In Commemoration of Iranian Women’s Emancipation
By Sheda Vasseghi
Thursday, January 7, 2010
Women Day Special = 17 Day 1314 (8 January 1936)
“They have a saying in Teheran that when the women take part in a chuluk (riot) against a Cabinet of the Government, the situation has become serious.”
W. Morgan Shuster, The Strangling of Persia, 1912.
In 1911, an American named W. Morgan Shuster was hired as the Treasurer-General by the Iranian Government in order to block further European meddling in its national affairs. Mr. Shuster arrived in Iran in the midst of its newly-formed constitutional monarchy. His accounts of that critical time as the country struggled to emerge from the Dark Ages are tragically similar to Iran’s current situation a century later.
According to Shuster, since the Constitution Revolution of 1907, Iranian women had become “the most progressive, not to say radical, in the world…. The women did much to keep the spirit of liberty alive. Having themselves suffered from a double form of oppression, political and social, they were the more eager to foment the great Nationalist movement for the adoption of constitutional forms of government and the inculcation of Western political, social, commercial and ethical codes.”
In January 8, 1936, before the first class of female graduates of Faculty of Medicine and other schools, the father of modern Iran, Reza Shah Pahlavi said:
“My sisters and daughters! Now that you have entered society and moved ahead of your own happiness and the welfare of your homeland, you must bear in mind that it is your duty to work. The future happiness of the country is in your hands. You are to be the educators of the next generation…. I expect you learned women who are now becoming aware of your rights, privileges, and duties to serve your motherland, to be content and economical,….”
During the graduation ceremony, the Queen Mother and two of the princesses in attendance were unveiled. On February 1, 1936, certain restrictions and regulations were put in place to encourage abandonment of hejab.
After the 1979 Islamic Revolution, one of the first acts of oppression against women by the clerics was to reinstate mandatory hejab. The issue is not hejab itself, but rather its enforcement. To tell a portion of the population that based on their gender they have to dress a certain way is against their “natural” rights.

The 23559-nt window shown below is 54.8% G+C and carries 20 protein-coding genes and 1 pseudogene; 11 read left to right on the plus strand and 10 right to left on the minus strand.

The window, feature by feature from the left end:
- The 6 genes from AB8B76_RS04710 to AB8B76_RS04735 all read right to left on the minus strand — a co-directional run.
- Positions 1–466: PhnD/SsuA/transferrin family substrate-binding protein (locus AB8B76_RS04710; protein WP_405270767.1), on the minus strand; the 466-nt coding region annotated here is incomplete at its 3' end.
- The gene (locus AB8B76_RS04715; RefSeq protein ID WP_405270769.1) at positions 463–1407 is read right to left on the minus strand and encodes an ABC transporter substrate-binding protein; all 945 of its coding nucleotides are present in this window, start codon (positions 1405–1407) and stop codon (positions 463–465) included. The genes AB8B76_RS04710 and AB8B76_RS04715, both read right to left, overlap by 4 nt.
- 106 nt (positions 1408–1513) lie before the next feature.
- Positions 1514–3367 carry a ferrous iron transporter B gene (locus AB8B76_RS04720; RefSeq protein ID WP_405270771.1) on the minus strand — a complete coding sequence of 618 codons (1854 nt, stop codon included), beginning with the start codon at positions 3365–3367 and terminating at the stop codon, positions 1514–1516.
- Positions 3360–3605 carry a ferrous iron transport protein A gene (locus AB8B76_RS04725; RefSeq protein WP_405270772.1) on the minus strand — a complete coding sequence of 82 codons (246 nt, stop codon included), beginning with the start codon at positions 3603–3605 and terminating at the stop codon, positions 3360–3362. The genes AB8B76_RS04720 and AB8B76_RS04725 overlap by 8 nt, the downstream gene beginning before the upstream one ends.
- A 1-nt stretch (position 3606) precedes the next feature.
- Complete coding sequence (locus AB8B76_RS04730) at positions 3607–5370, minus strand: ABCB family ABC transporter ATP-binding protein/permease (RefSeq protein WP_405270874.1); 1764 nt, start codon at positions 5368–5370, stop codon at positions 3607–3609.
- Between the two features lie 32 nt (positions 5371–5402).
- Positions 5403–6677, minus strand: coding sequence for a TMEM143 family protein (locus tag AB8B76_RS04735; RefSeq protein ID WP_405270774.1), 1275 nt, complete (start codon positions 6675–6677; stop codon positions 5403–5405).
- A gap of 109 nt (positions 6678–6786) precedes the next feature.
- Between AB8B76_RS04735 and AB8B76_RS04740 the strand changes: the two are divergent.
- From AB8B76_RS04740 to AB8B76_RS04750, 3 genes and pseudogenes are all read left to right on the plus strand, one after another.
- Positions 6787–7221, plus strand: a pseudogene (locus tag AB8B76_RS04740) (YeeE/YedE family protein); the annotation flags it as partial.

Since June 2009, following the footsteps of their predecessors, Iranian women are in the forefront of the national uprisings. Thirty years ago, under duress and violence, a generation of young women helplessly watched their hard-earned civil rights vanish. But now, a new generation of women born and raised under an Islamofascist regime, unaware of their country’s historical movement in women’s emancipation championed by Reza Shah, has stepped forward to regain its natural rights. And tragically as the world witnessed, the first martyr of this Nationalist revolution was a woman -- Neda Agha-Soltan.
Forced conversion to Islam and centuries of falsified history has not changed the core of Iranian life and philosophy. Of course, this is not to deny that a portion believes in Sharia laws which prejudice women and minorities, but for the most part, Iranian women are unique in the region for their progressive and free-thinking mannerism. This is largely due to Iran’s history and philosophy dating back to its prophet Zoroaster.
In short, Iranian philosophy gave men and women equal rights including when choosing a religion. Zoroaster’s wedding advice to his daughter Pouruchista was to use her wisdom. Iranians believed the more men and women knew the truth, the better for the society as a whole. Both men and women were encouraged to live with good consciences. In one of his prayers, Zoroaster states “[m]ay a good ruler, man or woman, rule over us….” Interestingly, the concept of daena or “conscience” was feminine.
On the anniversary of Iranian women’s emancipation, we salute them and their bravery to free themselves and their country from a fascist regime. And we support Iranian women in their endeavor to bring their beloved land to its rightful place in the 21st century global arena.
Sheda Vasseghi is on the Board of Azadegan Foundation and a member of persepolis3d.com. She is a regular contributor on Iran’s affairs.
This Article also can be found on the World Tribune